People who are overweight or obese are perceivably at a higher risk of developing type 2 diabetes; however, not everyone who gains weight is also diagnosed with the condition. So what is the real relationship between weight and diabetes? A study out of the Steno Diabetes Center in Gentofte, Denmark, has revealed that weight gain and diabetes development have less to do with each other than once thought.
According to the American Diabetes Association, approximately 26 million children and adults in the United States have been diagnosed with diabetes. People who lose seven percent of their body weight and add 30 minutes of moderate exercise to each day of their week can lower their risk of developing type 2 diabetes by 58 percent. Following a dramatic increase in overweight Americans between 1990 and 2010, over one-third of adults in the U.S. are considered obese.
"Type 2 diabetes is a not a single disease entity, but rather a heterogeneous disease with different pathophysiological pathways depending on the level and development of obesity," lead researchers Dorte Vistisen and Kristine Faerch said in a statement. "Strategies focusing on small weight reductions for the entire population may be more beneficial than predominantly focusing on weight loss for high-risk individuals."
Researchers involved in the Whitehall II study recruited 6,705 civil servants from London who had not been diagnosed with diabetes at the start of the study. Participants were followed over the span of 10 years and were tested for diabetes every five years. After calculating each participant’s body mass index (BMI) by way of their height and weight, the research team was able to identify patterns of change in BMI among people who ended up developing diabetes. Out of 6,705 civil servants participating in this study, 645 were eventually diagnosed with diabetes at least five years after its start.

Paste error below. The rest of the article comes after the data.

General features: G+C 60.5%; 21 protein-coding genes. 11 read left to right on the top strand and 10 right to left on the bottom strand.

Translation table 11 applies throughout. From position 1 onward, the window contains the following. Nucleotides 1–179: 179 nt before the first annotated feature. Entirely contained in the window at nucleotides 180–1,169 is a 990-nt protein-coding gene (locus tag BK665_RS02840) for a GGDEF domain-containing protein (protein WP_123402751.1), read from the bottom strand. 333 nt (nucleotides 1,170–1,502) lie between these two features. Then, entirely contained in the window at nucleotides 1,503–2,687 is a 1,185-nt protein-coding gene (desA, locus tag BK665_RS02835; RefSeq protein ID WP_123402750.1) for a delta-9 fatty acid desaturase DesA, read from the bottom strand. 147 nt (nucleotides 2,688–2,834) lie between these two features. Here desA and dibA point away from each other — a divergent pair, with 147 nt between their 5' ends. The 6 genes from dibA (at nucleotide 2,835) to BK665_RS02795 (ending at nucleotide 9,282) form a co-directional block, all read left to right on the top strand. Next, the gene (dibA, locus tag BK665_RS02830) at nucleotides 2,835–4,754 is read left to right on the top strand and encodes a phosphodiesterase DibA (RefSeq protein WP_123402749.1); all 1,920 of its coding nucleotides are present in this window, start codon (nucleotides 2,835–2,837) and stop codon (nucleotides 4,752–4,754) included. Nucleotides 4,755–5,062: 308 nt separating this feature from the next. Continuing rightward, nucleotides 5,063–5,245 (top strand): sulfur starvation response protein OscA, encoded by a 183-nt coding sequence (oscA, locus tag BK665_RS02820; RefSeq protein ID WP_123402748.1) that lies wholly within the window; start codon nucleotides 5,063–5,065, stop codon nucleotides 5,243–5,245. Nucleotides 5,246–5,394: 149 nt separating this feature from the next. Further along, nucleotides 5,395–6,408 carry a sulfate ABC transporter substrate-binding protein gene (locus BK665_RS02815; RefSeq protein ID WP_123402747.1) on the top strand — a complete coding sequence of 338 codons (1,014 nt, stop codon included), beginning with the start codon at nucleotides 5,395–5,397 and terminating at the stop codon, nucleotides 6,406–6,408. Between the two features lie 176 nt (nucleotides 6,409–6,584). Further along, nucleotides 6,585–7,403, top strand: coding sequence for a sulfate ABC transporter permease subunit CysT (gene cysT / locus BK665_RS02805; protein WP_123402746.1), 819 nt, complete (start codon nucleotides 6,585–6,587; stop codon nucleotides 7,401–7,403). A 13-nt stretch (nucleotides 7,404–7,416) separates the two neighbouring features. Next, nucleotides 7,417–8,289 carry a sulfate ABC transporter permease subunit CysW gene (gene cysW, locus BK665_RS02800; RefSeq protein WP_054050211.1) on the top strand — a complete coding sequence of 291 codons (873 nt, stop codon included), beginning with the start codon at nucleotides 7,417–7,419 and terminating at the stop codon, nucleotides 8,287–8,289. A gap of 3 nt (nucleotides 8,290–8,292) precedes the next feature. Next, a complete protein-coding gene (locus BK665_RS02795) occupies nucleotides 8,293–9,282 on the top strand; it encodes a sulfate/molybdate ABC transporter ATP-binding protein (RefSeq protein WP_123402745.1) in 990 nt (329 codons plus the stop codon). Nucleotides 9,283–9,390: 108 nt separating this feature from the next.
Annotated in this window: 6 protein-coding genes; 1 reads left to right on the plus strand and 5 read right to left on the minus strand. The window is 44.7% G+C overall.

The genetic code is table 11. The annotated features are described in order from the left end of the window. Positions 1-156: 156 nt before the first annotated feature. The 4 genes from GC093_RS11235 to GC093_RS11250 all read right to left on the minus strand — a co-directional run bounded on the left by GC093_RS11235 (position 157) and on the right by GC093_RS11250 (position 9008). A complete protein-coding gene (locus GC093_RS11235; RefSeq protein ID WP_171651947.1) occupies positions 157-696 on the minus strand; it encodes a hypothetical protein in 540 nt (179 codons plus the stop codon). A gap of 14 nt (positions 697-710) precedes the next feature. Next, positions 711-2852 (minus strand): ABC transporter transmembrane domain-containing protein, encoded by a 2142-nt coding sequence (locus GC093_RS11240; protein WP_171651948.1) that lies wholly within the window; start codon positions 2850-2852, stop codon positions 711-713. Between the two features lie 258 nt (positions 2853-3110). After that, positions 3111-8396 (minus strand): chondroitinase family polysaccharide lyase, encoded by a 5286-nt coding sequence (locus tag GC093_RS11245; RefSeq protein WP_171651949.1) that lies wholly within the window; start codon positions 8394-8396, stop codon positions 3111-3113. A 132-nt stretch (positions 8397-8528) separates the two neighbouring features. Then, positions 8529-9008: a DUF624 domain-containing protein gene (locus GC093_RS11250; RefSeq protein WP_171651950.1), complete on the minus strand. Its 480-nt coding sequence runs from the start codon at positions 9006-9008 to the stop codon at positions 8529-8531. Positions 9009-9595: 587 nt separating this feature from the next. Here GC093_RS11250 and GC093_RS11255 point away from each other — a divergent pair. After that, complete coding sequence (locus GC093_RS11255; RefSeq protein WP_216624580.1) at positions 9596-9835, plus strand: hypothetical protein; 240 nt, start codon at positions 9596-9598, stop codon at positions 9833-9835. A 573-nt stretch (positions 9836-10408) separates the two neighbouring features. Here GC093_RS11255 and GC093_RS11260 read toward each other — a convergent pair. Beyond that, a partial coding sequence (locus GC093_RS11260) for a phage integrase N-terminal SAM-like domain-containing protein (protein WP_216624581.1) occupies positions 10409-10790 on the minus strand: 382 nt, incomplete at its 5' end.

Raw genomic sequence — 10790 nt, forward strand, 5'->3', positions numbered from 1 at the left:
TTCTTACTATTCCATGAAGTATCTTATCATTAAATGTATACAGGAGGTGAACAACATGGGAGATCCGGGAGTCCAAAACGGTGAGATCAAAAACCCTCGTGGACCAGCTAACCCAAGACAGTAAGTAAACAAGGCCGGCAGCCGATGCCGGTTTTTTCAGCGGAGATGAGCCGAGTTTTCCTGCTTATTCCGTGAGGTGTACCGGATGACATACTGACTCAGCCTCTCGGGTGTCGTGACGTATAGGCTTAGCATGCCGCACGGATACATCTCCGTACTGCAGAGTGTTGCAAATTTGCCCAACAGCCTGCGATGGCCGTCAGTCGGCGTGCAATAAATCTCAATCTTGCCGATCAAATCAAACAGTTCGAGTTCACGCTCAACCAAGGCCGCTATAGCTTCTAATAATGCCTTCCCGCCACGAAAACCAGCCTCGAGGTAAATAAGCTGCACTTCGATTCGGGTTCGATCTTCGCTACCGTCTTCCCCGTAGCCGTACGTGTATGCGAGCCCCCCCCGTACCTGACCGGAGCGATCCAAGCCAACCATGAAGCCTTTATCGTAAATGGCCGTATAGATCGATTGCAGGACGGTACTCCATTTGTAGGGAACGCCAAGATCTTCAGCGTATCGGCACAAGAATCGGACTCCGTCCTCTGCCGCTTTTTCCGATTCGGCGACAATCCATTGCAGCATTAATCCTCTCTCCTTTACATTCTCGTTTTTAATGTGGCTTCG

Diabetes patients were grouped into three distinct patterns of obesity development marked by different changes in insulin resistance and other risk factors for heart disease and diabetes. The “stably overweight” group of individuals, who experienced little to no change in their BMI before they were diagnosed with diabetes, included 606 participants. Twenty-six participants were persistently obese over the course of the study, including some who were obese for 18 years before developing diabetes. The third and final group included 15 participants who had gained weight continuously leading up to their diagnosis.
“Being overweight is a risk factor for developing this disease, but other risk factors such as family history, ethnicity and age also play a role,” states the American Diabetes Association’s website. “Unfortunately, too many people disregard the other risk factors for diabetes and think that weight is the only risk factor for type 2 diabetes. Most overweight people never develop type 2 diabetes, and many people with type 2 diabetes are at a normal weight or only moderately overweight.”
Source: Vistisen D, Witte D, Taba’k A, Herder C, Brunner E. Patterns of Obesity Development before the Diagnosis of Type 2 Diabetes: The Whitehall II Cohort Study. PLoS Med. 2014.